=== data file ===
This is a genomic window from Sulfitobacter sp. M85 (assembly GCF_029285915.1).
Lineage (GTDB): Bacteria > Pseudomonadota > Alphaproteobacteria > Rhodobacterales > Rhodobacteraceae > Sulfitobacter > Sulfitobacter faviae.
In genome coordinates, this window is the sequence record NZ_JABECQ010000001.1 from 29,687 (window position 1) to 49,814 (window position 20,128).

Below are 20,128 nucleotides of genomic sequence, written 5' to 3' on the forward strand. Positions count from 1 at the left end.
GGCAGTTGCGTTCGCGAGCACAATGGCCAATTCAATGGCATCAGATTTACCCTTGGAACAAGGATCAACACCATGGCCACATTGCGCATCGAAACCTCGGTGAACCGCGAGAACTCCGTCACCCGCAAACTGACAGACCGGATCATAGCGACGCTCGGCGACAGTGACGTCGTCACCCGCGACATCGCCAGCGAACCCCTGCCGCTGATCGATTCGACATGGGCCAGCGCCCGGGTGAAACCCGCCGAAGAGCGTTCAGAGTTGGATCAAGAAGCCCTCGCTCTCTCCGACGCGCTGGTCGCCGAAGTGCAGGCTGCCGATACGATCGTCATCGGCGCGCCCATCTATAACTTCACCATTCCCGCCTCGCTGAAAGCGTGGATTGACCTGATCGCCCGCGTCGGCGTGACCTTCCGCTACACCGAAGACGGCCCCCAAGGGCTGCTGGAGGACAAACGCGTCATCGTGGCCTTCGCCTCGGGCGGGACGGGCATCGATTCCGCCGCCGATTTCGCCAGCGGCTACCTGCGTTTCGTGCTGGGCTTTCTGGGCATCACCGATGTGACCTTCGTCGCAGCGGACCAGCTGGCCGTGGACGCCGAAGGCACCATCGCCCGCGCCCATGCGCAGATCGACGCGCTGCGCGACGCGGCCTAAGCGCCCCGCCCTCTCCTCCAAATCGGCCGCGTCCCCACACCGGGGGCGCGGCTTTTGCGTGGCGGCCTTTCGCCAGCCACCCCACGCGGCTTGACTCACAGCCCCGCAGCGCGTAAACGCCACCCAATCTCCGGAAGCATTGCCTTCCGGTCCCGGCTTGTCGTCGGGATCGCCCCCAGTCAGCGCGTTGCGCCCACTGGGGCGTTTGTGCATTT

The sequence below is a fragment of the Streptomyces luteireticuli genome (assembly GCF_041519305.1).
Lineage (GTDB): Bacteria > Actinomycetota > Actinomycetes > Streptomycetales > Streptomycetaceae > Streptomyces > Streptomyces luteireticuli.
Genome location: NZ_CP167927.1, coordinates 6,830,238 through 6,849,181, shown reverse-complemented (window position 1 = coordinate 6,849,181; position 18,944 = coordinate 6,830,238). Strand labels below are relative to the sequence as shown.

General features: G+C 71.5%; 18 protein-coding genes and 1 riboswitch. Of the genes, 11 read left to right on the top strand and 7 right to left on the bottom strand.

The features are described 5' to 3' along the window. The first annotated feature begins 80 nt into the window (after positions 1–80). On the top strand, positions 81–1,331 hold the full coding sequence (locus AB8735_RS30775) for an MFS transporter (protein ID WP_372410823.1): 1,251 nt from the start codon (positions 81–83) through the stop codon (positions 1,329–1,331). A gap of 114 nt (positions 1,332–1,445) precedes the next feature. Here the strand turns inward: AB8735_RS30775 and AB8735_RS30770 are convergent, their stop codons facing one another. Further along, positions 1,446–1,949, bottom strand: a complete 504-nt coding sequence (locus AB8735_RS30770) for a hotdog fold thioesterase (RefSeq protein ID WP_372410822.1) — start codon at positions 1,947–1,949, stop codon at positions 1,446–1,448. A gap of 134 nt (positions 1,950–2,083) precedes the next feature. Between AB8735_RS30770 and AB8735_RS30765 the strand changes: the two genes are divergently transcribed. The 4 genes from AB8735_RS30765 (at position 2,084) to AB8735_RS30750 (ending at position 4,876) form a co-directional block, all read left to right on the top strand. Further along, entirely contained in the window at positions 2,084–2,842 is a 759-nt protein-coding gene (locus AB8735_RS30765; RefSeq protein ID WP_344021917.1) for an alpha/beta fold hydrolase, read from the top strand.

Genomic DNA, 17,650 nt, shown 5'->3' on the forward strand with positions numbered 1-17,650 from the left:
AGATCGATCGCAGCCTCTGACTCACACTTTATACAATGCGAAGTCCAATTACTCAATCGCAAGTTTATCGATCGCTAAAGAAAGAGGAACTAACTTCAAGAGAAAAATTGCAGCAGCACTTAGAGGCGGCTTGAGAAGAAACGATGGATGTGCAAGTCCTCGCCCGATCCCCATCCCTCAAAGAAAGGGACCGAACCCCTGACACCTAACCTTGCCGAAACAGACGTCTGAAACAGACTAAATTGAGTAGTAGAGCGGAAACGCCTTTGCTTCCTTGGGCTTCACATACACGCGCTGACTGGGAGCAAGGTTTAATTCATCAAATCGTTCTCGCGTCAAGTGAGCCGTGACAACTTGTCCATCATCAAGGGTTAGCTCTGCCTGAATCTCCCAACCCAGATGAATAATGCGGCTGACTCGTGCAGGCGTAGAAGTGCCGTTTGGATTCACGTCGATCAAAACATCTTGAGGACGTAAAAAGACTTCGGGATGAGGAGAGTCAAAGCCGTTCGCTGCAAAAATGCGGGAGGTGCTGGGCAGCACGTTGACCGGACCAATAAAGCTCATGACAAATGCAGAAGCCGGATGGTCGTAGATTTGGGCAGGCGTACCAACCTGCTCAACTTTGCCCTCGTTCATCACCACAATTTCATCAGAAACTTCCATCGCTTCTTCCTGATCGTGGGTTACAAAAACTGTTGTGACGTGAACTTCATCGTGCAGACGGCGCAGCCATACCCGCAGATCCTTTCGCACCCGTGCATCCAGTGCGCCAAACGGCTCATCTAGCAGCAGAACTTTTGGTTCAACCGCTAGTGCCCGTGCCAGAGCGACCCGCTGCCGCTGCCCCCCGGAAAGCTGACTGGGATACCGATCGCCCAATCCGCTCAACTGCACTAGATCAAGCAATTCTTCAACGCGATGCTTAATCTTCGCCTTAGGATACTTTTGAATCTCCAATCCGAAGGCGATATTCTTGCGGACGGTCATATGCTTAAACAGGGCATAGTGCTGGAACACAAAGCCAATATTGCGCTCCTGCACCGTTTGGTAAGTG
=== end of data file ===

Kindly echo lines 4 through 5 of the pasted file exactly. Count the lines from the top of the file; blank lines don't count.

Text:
Below are 20,128 nucleotides of genomic sequence, written 5' to 3' on the forward strand. Positions count from 1 at the left end.
GGCAGTTGCGTTCGCGAGCACAATGGCCAATTCAATGGCATCAGATTTACCCTTGGAACAAGGATCAACACCATGGCCACATTGCGCATCGAAACCTCGGTGAACCGCGAGAACTCCGTCACCCGCAAACTGACAGACCGGATCATAGCGACGCTCGGCGACAGTGACGTCGTCACCCGCGACATCGCCAGCGAACCCCTGCCGCTGATCGATTCGACATGGGCCAGCGCCCGGGTGAAACCCGCCGAAGAGCGTTCAGAGTTGGATCAAGAAGCCCTCGCTCTCTCCGACGCGCTGGTCGCCGAAGTGCAGGCTGCCGATACGATCGTCATCGGCGCGCCCATCTATAACTTCACCATTCCCGCCTCGCTGAAAGCGTGGATTGACCTGATCGCCCGCGTCGGCGTGACCTTCCGCTACACCGAAGACGGCCCCCAAGGGCTGCTGGAGGACAAACGCGTCATCGTGGCCTTCGCCTCGGGCGGGACGGGCATCGATTCCGCCGCCGATTTCGCCAGCGGCTACCTGCGTTTCGTGCTGGGCTTTCTGGGCATCACCGATGTGACCTTCGTCGCAGCGGACCAGCTGGCCGTGGACGCCGAAGGCACCATCGCCCGCGCCCATGCGCAGATCGACGCGCTGCGCGACGCGGCCTAAGCGCCCCGCCCTCTCCTCCAAATCGGCCGCGTCCCCACACCGGGGGCGCGGCTTTTGCGTGGCGGCCTTTCGCCAGCCACCCCACGCGGCTTGACTCACAGCCCCGCAGCGCGTAAACGCCACCCAATCTCCGGAAGCATTGCCTTCCGGTCCCGGCTTGTCGTCGGGATCGCCCCCAGTCAGCGCGTTGCGCCCACTGGGGCGTTTGTGCATTT